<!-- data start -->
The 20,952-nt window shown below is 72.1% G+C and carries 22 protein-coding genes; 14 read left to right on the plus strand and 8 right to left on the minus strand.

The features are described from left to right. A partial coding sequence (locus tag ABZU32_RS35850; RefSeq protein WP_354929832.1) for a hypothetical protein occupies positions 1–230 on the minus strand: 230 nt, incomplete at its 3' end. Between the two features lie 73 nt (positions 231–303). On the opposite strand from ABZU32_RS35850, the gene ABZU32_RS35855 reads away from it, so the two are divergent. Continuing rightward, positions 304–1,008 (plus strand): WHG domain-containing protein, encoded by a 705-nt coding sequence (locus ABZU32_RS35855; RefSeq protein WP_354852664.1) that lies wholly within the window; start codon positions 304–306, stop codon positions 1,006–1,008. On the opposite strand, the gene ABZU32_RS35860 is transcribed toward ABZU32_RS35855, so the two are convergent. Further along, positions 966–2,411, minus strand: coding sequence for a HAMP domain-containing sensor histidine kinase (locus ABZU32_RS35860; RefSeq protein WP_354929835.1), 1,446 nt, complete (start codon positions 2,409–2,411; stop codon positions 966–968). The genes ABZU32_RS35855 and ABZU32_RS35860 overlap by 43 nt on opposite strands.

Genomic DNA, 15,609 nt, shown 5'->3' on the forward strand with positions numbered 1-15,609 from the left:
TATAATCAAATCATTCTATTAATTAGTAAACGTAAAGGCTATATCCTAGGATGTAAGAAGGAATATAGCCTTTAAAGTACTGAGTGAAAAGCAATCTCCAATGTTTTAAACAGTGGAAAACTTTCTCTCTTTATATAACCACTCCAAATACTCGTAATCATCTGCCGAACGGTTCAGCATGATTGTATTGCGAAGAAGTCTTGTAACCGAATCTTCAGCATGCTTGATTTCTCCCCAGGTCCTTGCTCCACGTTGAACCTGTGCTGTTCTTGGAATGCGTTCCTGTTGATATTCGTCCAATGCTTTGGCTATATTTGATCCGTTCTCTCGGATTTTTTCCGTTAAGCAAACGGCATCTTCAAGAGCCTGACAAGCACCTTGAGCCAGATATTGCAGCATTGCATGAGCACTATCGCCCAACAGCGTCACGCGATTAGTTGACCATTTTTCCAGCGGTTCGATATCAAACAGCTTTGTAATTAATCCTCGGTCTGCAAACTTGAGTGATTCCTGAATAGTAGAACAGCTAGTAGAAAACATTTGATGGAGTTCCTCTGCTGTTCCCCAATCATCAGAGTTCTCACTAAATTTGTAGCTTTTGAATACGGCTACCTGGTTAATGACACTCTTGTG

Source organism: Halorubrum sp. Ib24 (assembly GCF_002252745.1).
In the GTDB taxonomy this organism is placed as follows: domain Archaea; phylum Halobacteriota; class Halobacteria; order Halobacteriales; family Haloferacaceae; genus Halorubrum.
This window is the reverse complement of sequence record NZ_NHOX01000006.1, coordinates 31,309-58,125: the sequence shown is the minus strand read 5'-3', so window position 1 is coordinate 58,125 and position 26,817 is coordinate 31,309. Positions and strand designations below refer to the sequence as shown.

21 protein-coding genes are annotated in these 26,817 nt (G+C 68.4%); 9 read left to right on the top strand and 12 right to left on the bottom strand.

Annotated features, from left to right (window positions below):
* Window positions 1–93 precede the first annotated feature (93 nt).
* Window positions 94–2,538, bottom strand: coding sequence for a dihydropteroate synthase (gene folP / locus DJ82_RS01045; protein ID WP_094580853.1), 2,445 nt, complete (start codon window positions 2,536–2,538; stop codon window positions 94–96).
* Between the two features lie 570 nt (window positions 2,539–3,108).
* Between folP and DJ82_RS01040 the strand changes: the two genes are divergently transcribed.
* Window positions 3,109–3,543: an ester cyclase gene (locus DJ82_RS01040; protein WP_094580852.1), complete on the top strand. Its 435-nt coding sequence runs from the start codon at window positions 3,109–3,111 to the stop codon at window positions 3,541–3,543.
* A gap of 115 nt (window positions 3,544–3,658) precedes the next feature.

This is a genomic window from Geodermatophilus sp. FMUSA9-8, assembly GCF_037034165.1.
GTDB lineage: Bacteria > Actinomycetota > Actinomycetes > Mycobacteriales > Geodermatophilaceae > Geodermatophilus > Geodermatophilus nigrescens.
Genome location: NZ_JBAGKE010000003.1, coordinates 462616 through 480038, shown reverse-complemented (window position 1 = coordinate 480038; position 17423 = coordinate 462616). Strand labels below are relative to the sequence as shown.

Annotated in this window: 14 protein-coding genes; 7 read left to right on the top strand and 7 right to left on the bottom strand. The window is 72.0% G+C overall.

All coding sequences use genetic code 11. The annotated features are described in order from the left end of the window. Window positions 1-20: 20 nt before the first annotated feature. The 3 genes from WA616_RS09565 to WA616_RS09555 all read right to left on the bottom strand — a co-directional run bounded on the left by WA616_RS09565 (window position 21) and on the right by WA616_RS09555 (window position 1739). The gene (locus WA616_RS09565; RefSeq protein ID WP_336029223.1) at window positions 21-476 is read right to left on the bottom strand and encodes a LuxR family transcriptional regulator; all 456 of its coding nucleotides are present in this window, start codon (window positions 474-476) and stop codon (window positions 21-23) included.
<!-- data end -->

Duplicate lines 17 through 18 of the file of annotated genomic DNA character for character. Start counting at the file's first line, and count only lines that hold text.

GTDB lineage: Bacteria > Actinomycetota > Actinomycetes > Mycobacteriales > Geodermatophilaceae > Geodermatophilus > Geodermatophilus nigrescens.
Genome location: NZ_JBAGKE010000003.1, coordinates 462616 through 480038, shown reverse-complemented (window position 1 = coordinate 480038; position 17423 = coordinate 462616). Strand labels below are relative to the sequence as shown.